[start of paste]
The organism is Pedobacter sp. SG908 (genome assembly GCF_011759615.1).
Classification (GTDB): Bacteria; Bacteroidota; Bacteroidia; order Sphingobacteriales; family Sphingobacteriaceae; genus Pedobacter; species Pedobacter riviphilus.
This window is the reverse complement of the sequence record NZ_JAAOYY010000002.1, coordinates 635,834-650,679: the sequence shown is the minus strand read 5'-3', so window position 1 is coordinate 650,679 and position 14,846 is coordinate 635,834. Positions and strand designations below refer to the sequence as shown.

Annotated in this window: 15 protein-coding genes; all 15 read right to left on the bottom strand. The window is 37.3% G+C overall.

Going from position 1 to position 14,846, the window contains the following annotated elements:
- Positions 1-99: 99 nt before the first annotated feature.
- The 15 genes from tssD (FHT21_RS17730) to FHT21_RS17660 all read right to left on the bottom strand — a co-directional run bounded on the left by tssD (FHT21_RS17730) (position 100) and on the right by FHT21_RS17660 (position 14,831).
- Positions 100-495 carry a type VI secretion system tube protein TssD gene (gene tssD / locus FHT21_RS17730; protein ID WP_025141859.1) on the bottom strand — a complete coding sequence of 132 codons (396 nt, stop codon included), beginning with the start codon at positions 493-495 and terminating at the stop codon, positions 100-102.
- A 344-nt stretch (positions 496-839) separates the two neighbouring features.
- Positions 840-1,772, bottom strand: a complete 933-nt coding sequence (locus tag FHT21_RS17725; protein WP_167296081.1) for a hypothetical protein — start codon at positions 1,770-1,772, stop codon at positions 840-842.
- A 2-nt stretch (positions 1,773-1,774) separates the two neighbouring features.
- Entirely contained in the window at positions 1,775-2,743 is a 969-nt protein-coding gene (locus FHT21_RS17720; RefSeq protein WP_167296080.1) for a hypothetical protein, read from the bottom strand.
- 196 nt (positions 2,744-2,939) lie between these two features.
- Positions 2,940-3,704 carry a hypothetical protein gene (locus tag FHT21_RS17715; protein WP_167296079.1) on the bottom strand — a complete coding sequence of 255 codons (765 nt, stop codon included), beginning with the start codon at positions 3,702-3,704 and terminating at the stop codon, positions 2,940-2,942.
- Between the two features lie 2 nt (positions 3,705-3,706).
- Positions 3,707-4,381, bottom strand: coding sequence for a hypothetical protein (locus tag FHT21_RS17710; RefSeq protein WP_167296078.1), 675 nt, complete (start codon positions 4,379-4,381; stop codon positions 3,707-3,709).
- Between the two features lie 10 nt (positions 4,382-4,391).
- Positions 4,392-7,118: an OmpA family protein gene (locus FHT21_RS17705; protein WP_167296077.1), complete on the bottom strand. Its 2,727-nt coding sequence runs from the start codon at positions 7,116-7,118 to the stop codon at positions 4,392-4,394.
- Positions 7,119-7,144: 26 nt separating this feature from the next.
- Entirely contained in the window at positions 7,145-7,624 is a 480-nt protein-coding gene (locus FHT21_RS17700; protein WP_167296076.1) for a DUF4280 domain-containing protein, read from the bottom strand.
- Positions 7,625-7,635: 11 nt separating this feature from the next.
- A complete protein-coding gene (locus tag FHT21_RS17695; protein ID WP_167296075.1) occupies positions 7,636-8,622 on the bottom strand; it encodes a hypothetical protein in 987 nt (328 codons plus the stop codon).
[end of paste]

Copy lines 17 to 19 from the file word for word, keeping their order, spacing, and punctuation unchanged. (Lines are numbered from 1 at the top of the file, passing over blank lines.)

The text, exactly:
- Between the two features lie 10 nt (positions 4,382-4,391).
- Positions 4,392-7,118: an OmpA family protein gene (locus FHT21_RS17705; protein WP_167296077.1), complete on the bottom strand. Its 2,727-nt coding sequence runs from the start codon at positions 7,116-7,118 to the stop codon at positions 4,392-4,394.
- Positions 7,119-7,144: 26 nt separating this feature from the next.